2024 Jeep Gladiator

The only truck that can shed its skin.

The Jeep Gladiator debuted for the 2019 model year and immediately caught the attention of consumers. Jeep hadn't had a pickup in their lineup since 1992 when the Comanche ceased production, and with trucks being hot the timing was perfect for the Gladiator. Now that its been out for a few years, the Gladiator receives its first refresh for 2024. Among the changes include a new seven-slot grille, windshield-integrated trail-ready stealth antenna, and seven all-new wheel designs. Inside is a refined interior with more technology and amenities, including available 12-way power adjustable front seats and all-new instrument panel featuring Uconnect 5 system with best-in-class standard 12.3-inch touchscreen and standard wireless Apple CarPlay and Android Auto with improved speech intelligibility. The new 2024 Jeep Gladiator delivers standard first- and second-row side-curtain airbags, standard forward collision warning (Sport S and above) and standard advanced cruise control with stop (Sport S and above).  It has a max towing capacity of 7,700 pounds and offers up to 1,725 pounds of max payload.

The Gladiator is available in seven grades including two new ones. The base Sport model starts at $37,895 followed by:

* Sport S - $41,990
* Willys - $45,590
* Mojave - $56,930
* Rubicon - $56,930
* Mojave X (New) - $63,590
* Rubicon X (New) - $63,590

The Mojave X and Rubicon X expand Gladiator's portfolio with integrated off-road camera, steel bumpers and Nappa leather-trimmed 12-way power adjustable front seats. Also new is a Black NightHawk Package that  includes 20-inch gloss black aluminum wheels and body-color hardtop, all-terrain tires, and Dana 44 front and rear axles priced at a U.S. manufacturer's suggested retail price (MSRP) of $5,295. There are 10 different color options including Tuscadero Pink (new), a variety of tops, side steps, doors, and wheels to make any Gladiator your very own. Competition for the Gladiator includes the  Chevy Colorado, Ford Ranger, Nissan Frontier, and the Toyota Tacoma.  I spent a week in a Silver Zynith Gladiator Mojave that checked in at $66,810 and here's what stood out...

Mojave Model (+)
If I were to buy a Gladiator, the Mojave is the one I would choose. The Gladiator Mojave debuted at the 2020 Chicago Auto Show and was the first ever desert-rated Jeep 4x4 that represents high speed off-road capabilities.  The Mojave features specially tuned high-performance FOX hydraulic jounce bumpers and 2.5-inch internal bypass shocks, a reinforced frame, a one-inch suspension lift with silver front skid plate, and stronger axles with cast-iron steering knuckles. Add to that 33" Falken Wildpeak All-Terrain Tires mounted to 17" Mojave exclusive wheels and you have a truck that both looks the part on the outside and has the guts underneath. An Off-Road+ button allows drivers to take Gladiator Mojave to the next level of tractive capabilities. With a push of a button, drivers can adjust throttle, transmission shift points and traction control for peak performance on higher speed passes on sand terrain, as well as during low-speed rock crawling. The Off-Road+ drive mode on Mojave also allows drivers to lock the rear axle at high speeds while in 4HI.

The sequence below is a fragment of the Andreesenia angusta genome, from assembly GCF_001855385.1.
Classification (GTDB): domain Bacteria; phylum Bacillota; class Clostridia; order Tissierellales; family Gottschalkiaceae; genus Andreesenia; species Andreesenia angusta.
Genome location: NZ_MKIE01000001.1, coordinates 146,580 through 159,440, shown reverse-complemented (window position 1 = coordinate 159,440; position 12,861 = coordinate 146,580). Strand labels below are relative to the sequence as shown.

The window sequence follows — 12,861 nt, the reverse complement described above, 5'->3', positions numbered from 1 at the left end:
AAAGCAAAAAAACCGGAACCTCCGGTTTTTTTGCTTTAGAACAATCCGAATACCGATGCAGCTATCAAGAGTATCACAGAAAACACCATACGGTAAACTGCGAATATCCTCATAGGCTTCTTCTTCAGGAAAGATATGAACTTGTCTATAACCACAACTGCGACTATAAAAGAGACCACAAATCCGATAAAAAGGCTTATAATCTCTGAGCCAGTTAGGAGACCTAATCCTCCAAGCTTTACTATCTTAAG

The Mojave has a best-in-class approach angle of 44.7 degrees and ground clearance of 11.6 inches which further gives it off-road street cred. From the front the Mojave looks just like a Wrangler but as you walk around it's the five-foot truck bed that makes this unique. Mojave models also include designation on the front fender and orange trim accents all around the truck such as the tow hooks on both the front and rear bumpers and an aggressive performance hood with a center scoop. And in true Jeep fashion, hidden Jeep Easter eggs are all around.  Be on the hunt for some Willys MB drawing on the wheels, "419" stamped in the bed, a Willys Jeep driving on the windshield and my daughter's favorite... the flip flops on the windshield cowl.

Open-air Freedom (+)
The Gladiator is currently the only truck on the market with a removable roof and doors. The truck is like a real-life Lego kit with how it can be taken apart and put back together with ease. The test vehicle I had came with the optional 3-piece hard top. Over the front seats are two panels that come off after turning a few latches. They can be stored in a storage bag provided by Jeep. The third roof piece that covers the rear seats took about ten minutes to remove and requires a second person to help lift it off the truck. For me, that second person was my teen daughter who had no problems guiding it over the bed of the truck to set it on the ground. Jeep provides a handy toolkit with everything you need (a ratchet with a couple attachments). After unplugging the rear-defogger, it was as simple as unscrewing eight bolts and popping the top off.... instant open-air Jeep truck! Jeep truly thought of everything when it comes to taking the Gladiator apart as you'll find a storage bin for all those bolts under the rear seat to ensure they don't get lost (each bolt has its own individual slot to go in).